Wednesday, March 28, 2007

One sweep down

Manuscript swept once for spelling errors and other glaring language errors. I still have the rewriting ahead of me though. Anyway, with the scheduled tasks done I'll be able to dedicate more time to my writing, or editing if you prefer.

Locally weather has taken a turn for the better. By that I mean that we're breaking all temperature records since they started documenting temperature during the 19th century. And one can feel it. Apart from freezing nights the weather outdoors resembles late April rather than Mars.

Sunday, March 25, 2007

The joys of a working laptop

Marvellous timing. Less than two days left until an exam I need to attend, and after that I can spend more time with my writing. And I've got a working laptop. That's truly good news for me.

Did I say I'm satisfied?

Thursday, March 22, 2007

Tag, you're it.

Or something like that.

It would seem I've been targeted by some pretty harmless version of the old chain letters. As usual it involves exponential growth, which obviously invalidates the entire concept pretty soon.

Well, as it's aimed at increasing traffic to blogs, why not?

Write six peculiar facts about yourself, send the message on to six bloggers and link back, preferably to the post in question and dive for cover. Ok, the last part isn't actually part of the concept, but it seems to be a good move.

I was targeted by a Swedish fellow writer, so I'll keep it within the family so to say. The poor sods are as follows:

Hello Mag, you're it, as are Gab, Cat, Hud and Kon (yes I know you prefer Neko). Now there's a strange way of counting to six, but as you can see I have problems with nametags using more than three letters. *grin*

As for peculiarities of mine:

1) I can conveniently forget how to count to six, as seen above.
2) Five by six. Always five by six. Play V:TES or fail to understand.
3) Chats to the left. I guess that takes using Firefox to get.
4) I don't write in my native tongue.
5) I outline but seldom keep to the outline
6) Plot is king. Repeat after me: plot is king. And you really need to be a writer to understand why that is something peculiar.

Tuesday, March 20, 2007

Trying out the new cards

I tried a few of the new cards during our weekly pub game. One construction worked exceedingly well. Not saying I made a particularly well designed deck, but the cards came as needed and in the end I fielded a juggernaut.

Other games saw my decks crushed, which is as it should be. Still, it looks promising for this little expansion.

Sunday, March 18, 2007

Fun Pre-release

The Sword of Caine mini expansion promises to be a fun addition to the game I favour. It's yet another step in the direction of promoting the combat aspect of the game, something I'm only happy to see.

Friday, March 16, 2007

Reading "good" literature

And it was boring beyond belief.

I've been consuming the kind of literature that receives accolades but few readers. Depressed characters committed to depressing actions in a depressing environment struggle through a bleak everyday reality where they are too cowardly to openly express their political agenda. I guess it's supposed to be a realistic description of the small man's indignation over an unfair world, but most of all it's a realistic admission of being guilty of all and every prejudice concerning literary fiction.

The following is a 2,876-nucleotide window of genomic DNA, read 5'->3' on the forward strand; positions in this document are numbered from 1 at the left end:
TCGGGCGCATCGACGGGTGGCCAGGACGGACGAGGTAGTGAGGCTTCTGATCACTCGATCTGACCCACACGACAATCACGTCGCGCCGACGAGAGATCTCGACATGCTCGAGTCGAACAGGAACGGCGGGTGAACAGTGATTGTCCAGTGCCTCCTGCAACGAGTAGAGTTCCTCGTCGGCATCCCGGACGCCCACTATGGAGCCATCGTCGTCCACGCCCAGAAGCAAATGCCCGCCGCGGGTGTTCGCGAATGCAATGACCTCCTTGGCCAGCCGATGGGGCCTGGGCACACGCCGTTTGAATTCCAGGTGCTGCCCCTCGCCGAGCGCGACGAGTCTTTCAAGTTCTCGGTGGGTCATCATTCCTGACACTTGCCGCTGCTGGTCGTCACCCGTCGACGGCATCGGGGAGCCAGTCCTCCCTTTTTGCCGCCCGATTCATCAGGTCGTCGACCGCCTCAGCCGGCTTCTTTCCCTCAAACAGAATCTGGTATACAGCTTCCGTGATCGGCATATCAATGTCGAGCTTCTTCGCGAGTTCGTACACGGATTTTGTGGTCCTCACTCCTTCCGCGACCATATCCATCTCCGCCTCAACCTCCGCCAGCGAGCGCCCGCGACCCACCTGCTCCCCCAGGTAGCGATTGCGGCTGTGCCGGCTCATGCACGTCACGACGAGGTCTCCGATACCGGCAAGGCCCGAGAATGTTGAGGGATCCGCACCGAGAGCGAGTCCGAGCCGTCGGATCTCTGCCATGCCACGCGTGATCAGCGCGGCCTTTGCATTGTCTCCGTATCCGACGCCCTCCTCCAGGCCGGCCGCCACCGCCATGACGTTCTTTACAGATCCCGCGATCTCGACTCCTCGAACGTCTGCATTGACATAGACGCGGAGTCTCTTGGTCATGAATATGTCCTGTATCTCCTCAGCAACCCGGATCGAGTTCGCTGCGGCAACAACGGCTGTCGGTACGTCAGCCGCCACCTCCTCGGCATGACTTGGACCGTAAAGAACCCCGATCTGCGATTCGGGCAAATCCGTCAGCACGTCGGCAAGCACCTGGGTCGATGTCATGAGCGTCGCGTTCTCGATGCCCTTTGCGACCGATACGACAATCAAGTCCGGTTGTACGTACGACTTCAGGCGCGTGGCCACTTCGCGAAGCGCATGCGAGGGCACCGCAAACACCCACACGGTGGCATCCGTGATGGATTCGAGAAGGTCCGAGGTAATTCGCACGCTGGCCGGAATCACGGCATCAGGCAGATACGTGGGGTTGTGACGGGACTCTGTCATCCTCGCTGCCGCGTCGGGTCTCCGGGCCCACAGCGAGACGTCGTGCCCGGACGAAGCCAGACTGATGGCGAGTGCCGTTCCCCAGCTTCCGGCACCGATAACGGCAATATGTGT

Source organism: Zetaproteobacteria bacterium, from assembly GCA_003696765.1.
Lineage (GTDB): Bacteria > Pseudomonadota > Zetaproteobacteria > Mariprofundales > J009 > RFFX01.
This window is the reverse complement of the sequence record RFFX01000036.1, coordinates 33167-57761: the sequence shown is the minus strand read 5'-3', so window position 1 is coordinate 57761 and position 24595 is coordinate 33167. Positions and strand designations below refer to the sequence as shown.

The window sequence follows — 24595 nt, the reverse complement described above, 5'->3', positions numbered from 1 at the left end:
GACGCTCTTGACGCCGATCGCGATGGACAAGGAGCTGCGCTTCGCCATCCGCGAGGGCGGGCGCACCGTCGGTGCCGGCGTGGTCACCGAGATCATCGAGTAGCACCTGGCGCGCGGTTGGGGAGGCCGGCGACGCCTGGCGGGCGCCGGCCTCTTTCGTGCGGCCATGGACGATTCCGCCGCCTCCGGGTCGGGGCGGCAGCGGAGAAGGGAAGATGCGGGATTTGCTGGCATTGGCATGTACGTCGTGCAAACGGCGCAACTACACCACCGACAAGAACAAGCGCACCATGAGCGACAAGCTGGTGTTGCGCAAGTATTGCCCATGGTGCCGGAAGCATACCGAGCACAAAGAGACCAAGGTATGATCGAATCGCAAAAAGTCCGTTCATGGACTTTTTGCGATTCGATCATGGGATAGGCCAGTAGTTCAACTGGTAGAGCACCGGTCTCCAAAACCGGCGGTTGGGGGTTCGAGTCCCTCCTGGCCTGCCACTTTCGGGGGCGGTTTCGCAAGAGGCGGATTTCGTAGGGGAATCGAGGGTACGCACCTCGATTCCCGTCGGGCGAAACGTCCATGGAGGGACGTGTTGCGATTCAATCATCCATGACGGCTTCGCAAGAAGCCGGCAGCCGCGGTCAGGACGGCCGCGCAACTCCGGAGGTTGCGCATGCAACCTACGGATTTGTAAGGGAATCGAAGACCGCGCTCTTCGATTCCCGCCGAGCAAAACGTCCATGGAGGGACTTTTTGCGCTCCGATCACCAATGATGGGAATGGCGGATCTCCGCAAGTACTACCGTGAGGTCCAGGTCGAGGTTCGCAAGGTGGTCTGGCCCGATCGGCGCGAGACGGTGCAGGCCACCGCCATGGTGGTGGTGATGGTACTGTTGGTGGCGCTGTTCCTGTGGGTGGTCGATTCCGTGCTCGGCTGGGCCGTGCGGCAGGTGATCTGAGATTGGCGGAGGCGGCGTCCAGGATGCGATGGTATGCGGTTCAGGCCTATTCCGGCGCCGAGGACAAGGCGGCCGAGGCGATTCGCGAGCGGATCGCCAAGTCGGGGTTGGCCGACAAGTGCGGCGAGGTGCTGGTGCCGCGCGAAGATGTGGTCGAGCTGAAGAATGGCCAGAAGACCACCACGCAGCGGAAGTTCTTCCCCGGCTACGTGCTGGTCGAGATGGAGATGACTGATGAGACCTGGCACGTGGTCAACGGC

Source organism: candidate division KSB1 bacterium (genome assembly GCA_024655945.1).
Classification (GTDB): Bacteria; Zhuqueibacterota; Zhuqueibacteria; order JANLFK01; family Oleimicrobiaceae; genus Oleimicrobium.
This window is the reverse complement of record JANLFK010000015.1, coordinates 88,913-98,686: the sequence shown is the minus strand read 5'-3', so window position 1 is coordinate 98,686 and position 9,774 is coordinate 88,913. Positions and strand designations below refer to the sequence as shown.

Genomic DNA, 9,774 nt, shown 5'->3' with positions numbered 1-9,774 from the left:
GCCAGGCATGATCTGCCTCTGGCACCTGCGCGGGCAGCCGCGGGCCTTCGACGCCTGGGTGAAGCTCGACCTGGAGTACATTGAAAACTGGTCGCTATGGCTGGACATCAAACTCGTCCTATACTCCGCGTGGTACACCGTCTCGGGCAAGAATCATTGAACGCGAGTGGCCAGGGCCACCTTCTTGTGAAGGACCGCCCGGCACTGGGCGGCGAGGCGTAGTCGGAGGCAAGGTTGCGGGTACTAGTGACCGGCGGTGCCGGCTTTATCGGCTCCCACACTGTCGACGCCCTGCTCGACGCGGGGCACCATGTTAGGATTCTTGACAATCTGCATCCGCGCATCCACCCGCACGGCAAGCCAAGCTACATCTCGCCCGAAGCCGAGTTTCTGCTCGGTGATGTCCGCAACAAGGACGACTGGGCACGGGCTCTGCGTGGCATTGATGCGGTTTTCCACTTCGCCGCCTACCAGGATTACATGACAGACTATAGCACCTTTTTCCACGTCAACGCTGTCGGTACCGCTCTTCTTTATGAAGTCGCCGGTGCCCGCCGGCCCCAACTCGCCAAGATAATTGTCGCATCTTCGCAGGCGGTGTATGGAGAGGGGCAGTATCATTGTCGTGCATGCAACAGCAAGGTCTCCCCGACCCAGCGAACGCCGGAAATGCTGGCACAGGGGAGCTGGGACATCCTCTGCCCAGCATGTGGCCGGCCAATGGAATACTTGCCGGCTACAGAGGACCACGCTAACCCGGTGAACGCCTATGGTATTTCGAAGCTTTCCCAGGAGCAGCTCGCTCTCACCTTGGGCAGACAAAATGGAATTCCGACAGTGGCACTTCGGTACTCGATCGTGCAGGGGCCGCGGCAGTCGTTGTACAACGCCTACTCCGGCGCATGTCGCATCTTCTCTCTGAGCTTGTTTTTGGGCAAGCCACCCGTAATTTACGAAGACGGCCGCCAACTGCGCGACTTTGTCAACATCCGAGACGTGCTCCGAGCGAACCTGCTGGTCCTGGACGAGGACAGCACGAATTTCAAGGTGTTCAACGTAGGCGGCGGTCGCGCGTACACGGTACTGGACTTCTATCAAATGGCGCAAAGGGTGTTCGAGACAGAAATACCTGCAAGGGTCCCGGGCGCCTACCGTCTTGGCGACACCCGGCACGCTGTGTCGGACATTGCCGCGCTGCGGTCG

Am I ranting? Of course I am.

Tuesday, March 13, 2007

Critting while waiting

Well, that's what I do now that everyday duties are cleared.

Being unable pick a seat without finding AC has been a stunt, but critting I can do from home. Even though giving crits is part of the writing process for me it doesn't require the undisturbed double hour or so. Said double hour is not an option with a small daughter wreaking havoc in the home if unchecked.

Well, this was rambling, I know. I just hate the absence of a decent laptop.

Wednesday, March 07, 2007

And even more on breaking the law

This time I will look at the local law. By this I mean the law as it is seen by the local population. Again social norms and taboos are included in the concept of law. Please bear in mind that in this context a law that forbids adult men from drinking water between Friday sundown and Saturday morning is not outlandish by any means. It's a local law.

Again we can divide the law into categories.

Formal laws that most everyone agree are good.

Informal laws considered good.

Formal laws mostly considered oppressive (bad).

Informal laws a large minority consider oppressive (bad).

In fiction your 'good guys' break the first two at great risk of being ostracised by the reader. Well, that might seem like a strange word, but if a reader drops the book never to read it again and tells anyone listening that it is a bad read said book just lost a few readers. And rumours do grow wings.

The problem here lies in making two things clear to the reader. One I have touched upon earlier, namely that the reader needs to know why and when a local (fictional) law differs from the reader's local law. The second is a compelling reason to continue to read about a 'hero' committing such a crime.

Villains are more or less assumed to either break the first two kinds of laws or at least to adhere to the latter two rigidly. At least if we as writers want the easy way out.

A 'hero' breaking the latter two usually gives the reader a feeling of the good fight against injustice. Again we are talking simple stereotypes.

The maybe all too easy solution is to have the last two types of laws mirror outdated and cruel laws from history. A possibly more dangerous trap is when the law broken belong to group 1 or 2 in the fictional world but in 3 or 4 in the world of the reader. All too often the story falls flat or becomes inconsistent.

I will most probably return to this topic or a similar one later, but this article should be the last of its kind for a while.

Saturday, March 03, 2007

More on the abstraction of breaking the law

I'll continue my thoughts about breaking the law. This time I'll concentrate on the concept of law and what it translates into when we write speculative fiction. Remember that I include unwritten rules of society in the concept of law. By this definition you break a law when you refuse to accept a handshake in today's western world.

First of all, the law isn't what you and I think it is, and it's just what we think it is. How do we combine these two contrary statements? I'll try by giving a couple of examples.